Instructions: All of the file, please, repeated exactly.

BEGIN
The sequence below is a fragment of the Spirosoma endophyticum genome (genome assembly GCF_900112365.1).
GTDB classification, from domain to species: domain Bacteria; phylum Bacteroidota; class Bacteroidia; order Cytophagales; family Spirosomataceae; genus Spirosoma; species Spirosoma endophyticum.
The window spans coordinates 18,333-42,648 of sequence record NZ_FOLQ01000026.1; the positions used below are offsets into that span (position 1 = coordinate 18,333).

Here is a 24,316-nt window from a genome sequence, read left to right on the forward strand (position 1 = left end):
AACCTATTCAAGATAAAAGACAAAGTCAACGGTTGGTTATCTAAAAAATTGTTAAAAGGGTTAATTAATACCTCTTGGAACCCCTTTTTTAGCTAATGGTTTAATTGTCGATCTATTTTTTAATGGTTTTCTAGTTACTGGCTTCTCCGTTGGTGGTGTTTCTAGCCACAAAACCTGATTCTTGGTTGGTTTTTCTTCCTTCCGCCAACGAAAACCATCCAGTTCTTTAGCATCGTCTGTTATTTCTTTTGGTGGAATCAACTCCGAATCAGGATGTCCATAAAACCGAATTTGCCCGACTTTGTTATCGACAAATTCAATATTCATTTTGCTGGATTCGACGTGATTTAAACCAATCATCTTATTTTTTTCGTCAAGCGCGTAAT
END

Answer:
The sequence below is a fragment of the Spirosoma endophyticum genome (genome assembly GCF_900112365.1).
GTDB classification, from domain to species: domain Bacteria; phylum Bacteroidota; class Bacteroidia; order Cytophagales; family Spirosomataceae; genus Spirosoma; species Spirosoma endophyticum.
The window spans coordinates 18,333-42,648 of sequence record NZ_FOLQ01000026.1; the positions used below are offsets into that span (position 1 = coordinate 18,333).

Here is a 24,316-nt window from a genome sequence, read left to right on the forward strand (position 1 = left end):
AACCTATTCAAGATAAAAGACAAAGTCAACGGTTGGTTATCTAAAAAATTGTTAAAAGGGTTAATTAATACCTCTTGGAACCCCTTTTTTAGCTAATGGTTTAATTGTCGATCTATTTTTTAATGGTTTTCTAGTTACTGGCTTCTCCGTTGGTGGTGTTTCTAGCCACAAAACCTGATTCTTGGTTGGTTTTTCTTCCTTCCGCCAACGAAAACCATCCAGTTCTTTAGCATCGTCTGTTATTTCTTTTGGTGGAATCAACTCCGAATCAGGATGTCCATAAAACCGAATTTGCCCGACTTTGTTATCGACAAATTCAATATTCATTTTGCTGGATTCGACGTGATTTAAACCAATCATCTTATTTTTTTCGTCAAGCGCGTAAT